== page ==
difficult," Swanson said. "And while outpatient commitment
isn't a perfect solution, it may be justifiable for some people
if it can prevent them from being re-hospitalized, arrested or
becoming violent."

In view of the tactics' controversy, Swartz, Swanson and
their colleagues decided to study its actual effect on reducing
violent behavior among severely mentally ill patients with a
history of violence and repeated hospitalizations.

In the study, they enrolled 262 involuntarily hospitalized
patients (half of whom had a history of committing physical
assault)who were about to be discharged under outpatient
commitment. Subjects were randomly assigned either to continue
with court-ordered community treatment or be released to a
control group receiving no outpatient commitment. Patients with
a recent history of serious violence were automatically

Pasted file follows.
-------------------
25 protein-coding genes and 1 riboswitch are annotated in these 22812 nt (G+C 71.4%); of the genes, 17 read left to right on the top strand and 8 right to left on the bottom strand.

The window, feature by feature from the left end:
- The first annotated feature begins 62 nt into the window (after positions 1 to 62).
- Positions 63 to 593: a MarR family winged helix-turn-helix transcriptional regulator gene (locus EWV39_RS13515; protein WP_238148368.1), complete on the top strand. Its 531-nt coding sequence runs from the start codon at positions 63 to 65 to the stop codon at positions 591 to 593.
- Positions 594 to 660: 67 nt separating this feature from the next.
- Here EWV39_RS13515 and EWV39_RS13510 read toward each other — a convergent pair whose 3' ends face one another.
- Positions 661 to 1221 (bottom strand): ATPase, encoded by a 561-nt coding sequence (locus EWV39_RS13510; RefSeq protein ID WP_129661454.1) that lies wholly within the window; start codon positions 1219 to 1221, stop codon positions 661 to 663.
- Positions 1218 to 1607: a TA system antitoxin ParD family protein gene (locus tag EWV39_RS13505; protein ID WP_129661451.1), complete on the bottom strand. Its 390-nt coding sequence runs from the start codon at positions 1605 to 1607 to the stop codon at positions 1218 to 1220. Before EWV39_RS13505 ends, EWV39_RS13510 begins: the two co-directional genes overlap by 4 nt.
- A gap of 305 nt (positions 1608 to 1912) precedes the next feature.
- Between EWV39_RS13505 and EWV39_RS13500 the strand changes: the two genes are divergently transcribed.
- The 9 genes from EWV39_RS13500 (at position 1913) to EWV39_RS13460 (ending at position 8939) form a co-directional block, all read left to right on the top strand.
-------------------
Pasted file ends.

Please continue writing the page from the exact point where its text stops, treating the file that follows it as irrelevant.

assigned to three months of court-ordered community treatment
-- a deviation from the randomization procedure that was
adjusted for in statistical analysis.

After the initial three-month period, the clinician and the
courts decided which patients -- except those in the control
group -- had to continue treatment and which did not.

The study found that patients who underwent sustained
periods of outpatient commitment showed greater improvement in
medication adherence and substance avoidance and thus had the
lowest rates of violence.